Last but definitely not least, for a funny insight into the various personality types, you must read this.

    I get traumatized by acronyms.

    Then you never, ever want to work for a government IT contractor.

  5. Massimo wrote:

    Perhaps the hardest thing for me (again, as a man) was to wrap my mind around the concept that apparently so many women have never touched their clitoris, given themselves orgasms, or even looked at their vaginas (admittedly, the latter isn't quite as easy a fit as it is with a penis, but still). I kept thinking, c'mon, this can't be, what are these women thinking?

    1) On girls/women "looking" -- it's really not that easy. I mean, you really have to get a mirror and position yourself right to get a really good look...and honestly, I was pretty upset the first time I really looked. I know I'm not alone in this, either.

    Since men's sexual organs are so accessible, and since most boys and men (I think?) hold their penis while urinating, I think they probably get plenty used to how their own penis looks and feels. And boys and men see other males's external genitalia in locker rooms and such, so I think they clue in early on that there's variation in how men's penises and scrotums can look.

    If you're a woman, your genitalia can look very strange and even repugnant to you when you first get a clear look. Your genitals look strange, they feel srange, they smell strange. And it's yet another set of body parts to worry about...as in, "Oh my goodness, I wonder if it's supposed to look like that, or if mine is misshapen somehow." Since girls, at least when I was growing up, don't make a habit of showing off their genitals to other girls, it can be hard to get a basis for comparison.

    In my case, my mom had bought me some of those "going through puberty" books, but each one only had a single diagram of a vulva, and it wasn't based on a real-life model. It wasn't until I was in college and saw an anatomy textbook with several line drawings based on real women's vulvas that I realized women's genitalia can naturally look very different from each other. And boy, was I relieved!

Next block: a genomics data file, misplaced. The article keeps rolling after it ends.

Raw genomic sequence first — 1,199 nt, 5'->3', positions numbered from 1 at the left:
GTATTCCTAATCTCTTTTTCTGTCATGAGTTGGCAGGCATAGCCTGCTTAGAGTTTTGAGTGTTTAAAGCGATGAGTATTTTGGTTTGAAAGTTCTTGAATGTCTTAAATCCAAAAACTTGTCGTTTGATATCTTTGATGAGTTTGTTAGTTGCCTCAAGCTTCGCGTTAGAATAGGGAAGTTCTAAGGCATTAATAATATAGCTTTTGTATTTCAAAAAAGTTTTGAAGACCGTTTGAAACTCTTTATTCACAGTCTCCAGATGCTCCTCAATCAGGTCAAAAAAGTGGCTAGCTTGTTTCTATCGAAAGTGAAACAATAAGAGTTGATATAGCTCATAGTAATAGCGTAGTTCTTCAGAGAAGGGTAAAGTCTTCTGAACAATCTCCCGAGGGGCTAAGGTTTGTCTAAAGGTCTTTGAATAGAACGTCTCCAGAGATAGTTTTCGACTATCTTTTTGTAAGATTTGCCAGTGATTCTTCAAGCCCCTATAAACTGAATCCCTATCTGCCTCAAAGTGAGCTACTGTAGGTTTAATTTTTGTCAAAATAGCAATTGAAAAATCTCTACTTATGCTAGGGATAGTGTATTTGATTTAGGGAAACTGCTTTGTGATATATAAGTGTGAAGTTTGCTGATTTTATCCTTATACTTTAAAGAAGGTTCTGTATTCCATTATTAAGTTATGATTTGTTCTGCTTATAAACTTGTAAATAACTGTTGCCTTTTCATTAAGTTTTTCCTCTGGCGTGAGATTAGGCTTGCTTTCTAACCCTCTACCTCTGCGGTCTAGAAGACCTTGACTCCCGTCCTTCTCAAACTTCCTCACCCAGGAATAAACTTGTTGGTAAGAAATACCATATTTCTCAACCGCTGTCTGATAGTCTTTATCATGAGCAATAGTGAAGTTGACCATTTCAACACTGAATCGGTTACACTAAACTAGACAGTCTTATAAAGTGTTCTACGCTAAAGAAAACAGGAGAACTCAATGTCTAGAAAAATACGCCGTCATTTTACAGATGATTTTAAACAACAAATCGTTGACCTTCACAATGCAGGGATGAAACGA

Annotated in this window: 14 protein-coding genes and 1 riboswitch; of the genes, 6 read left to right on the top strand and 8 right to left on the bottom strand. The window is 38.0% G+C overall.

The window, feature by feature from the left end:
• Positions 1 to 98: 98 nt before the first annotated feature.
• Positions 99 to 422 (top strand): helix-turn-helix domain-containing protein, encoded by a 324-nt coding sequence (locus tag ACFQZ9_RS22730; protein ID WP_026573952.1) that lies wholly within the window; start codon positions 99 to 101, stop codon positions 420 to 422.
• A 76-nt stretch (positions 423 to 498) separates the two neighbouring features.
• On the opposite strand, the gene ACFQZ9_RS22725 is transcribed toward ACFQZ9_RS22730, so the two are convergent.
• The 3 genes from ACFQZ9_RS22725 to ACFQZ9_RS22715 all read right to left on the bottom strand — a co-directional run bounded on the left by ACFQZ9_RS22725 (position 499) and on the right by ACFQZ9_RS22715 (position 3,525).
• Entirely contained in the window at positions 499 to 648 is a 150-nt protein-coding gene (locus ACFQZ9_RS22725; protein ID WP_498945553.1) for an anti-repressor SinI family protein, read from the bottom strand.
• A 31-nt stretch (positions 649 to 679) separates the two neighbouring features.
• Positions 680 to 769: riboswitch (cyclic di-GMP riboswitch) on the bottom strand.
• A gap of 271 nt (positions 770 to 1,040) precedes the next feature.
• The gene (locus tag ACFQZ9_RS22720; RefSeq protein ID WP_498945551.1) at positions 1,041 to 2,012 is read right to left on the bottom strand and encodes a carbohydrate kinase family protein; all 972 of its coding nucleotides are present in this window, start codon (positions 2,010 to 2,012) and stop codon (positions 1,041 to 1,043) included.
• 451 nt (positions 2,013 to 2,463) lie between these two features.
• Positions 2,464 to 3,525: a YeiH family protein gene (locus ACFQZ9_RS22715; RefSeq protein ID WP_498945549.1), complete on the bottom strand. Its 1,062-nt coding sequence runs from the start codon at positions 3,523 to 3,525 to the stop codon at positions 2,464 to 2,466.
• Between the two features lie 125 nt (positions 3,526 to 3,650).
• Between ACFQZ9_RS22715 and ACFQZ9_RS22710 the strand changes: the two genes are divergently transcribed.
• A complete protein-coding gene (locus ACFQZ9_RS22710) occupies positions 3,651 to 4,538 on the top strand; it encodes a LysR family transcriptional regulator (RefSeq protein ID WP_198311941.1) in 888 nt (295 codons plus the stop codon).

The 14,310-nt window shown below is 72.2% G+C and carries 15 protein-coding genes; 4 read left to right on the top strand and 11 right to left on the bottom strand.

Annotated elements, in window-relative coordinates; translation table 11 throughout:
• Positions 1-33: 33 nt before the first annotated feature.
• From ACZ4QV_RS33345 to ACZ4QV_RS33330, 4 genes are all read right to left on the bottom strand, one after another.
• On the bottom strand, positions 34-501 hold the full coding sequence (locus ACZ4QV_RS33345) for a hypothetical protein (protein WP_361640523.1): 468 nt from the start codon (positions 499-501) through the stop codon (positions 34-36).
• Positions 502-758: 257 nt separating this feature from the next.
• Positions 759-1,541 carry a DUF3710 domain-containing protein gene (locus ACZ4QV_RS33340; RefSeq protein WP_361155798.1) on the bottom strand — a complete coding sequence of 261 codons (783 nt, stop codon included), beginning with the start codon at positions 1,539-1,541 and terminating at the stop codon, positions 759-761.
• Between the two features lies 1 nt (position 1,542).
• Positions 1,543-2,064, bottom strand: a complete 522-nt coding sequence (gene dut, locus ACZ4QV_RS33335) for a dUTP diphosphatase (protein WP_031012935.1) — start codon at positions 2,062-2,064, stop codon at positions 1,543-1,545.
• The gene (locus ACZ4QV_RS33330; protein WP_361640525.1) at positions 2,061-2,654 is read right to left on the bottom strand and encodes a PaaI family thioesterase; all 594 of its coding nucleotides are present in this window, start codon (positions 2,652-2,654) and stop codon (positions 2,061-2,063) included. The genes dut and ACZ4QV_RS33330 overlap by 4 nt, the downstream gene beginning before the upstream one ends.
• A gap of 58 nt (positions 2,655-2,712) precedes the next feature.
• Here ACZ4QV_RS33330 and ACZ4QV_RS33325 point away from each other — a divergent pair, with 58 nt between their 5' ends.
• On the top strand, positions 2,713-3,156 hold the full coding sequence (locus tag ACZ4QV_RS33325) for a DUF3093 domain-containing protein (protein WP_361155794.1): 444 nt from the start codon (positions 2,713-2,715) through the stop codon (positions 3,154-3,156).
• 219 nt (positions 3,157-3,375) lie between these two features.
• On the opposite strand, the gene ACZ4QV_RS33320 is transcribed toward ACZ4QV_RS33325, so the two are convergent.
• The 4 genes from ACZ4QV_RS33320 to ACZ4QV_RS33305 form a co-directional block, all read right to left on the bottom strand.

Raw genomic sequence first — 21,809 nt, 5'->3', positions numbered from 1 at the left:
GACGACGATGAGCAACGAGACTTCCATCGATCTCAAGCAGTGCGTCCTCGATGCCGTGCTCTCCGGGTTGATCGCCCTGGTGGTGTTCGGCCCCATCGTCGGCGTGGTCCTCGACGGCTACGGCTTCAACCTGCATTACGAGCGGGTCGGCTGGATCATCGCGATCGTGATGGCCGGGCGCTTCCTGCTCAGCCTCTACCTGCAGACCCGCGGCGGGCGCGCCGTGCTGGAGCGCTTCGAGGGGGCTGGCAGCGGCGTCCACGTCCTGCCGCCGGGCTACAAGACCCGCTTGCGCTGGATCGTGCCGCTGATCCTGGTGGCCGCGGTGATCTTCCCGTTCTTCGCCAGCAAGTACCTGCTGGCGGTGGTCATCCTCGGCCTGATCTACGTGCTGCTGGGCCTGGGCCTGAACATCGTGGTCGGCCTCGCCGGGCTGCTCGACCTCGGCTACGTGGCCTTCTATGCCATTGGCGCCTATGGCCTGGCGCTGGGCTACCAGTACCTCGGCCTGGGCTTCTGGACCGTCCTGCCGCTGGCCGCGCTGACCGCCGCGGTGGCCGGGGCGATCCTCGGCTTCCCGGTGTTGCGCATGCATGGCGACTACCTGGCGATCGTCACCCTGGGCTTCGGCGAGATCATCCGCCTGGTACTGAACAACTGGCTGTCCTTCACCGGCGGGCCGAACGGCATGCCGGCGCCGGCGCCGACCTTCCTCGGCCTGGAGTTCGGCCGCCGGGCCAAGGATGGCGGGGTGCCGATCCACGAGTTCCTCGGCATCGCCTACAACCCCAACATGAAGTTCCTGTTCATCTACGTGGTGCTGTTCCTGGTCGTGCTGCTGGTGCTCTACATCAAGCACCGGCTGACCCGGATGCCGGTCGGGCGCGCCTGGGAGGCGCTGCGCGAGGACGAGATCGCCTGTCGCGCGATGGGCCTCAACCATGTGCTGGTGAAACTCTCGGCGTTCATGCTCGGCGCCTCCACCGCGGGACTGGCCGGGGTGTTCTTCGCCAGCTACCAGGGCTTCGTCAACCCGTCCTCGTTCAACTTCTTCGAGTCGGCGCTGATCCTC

2) on girls/women giving themselves orgasms -- Women have a much wider variety in terms of what stimuli they need to get themselves off than men do. I mean, I believe there's actual scientific evidence for this, not just anecdotal evidence (although I have heard plenty of the latter). It can take some real time, creativity, and (ahem) dedication to figure out what works and what doesn't. And if you're already reticent about looking and touching your genitalia, you may not ever give this sort of experimentation a try.

    Also, from what I have read, boys tend to talk to each other about "jerking off", so they get the idea that it's a normal and even common thing to do. Maybe they even exchange some pointers, I don't know. :-) But once again, at least in my experience, girls just don't talk to each other about masturbation.

    Maybe some of the reticence you've mentioned is generational, too. Given how porn and the "hook-up" culture has become so mainstream in America, it's possible that today's teens and even kids have a lot more experience with looking at and touching themselves, and also with talking to their peers about these matters.

  6. Adrienne, yes, I had heard of Myers-Briggs, but never actually taken the test (which is why I was unfamiliar with the acronym). Thanks for the links, I'll check them out!

  7. I had some more thoughts on this subject, specifically about how women experience orgasm.

    I'm guessing that an orgasm feels pretty much the same to all men. And it's pretty darn obvious when a man has an orgasm, because there's always the ejaculation part.

    For women, though, the actual feelings and experiences can vary. Not all women have "contractions", for example -- and again, those &*%^ing puberty books never mentioned this fact! It wasn't until I got a copy of Our Bodies, Ourselves in college that I found this particular tidbit out. (And again, boy was I relieved!)

    And even one woman can experience her own orgasms differently (so I've read). Some women feel it one way when it results from intercourse, but a different way when they are just by themselves.

    It's possible that some of the women you read about who thought they had never given themselves an orgasm really had, they just didn't realize it at the time. I know that idea must sound very, very strange to a man, but trust me on this one. :-)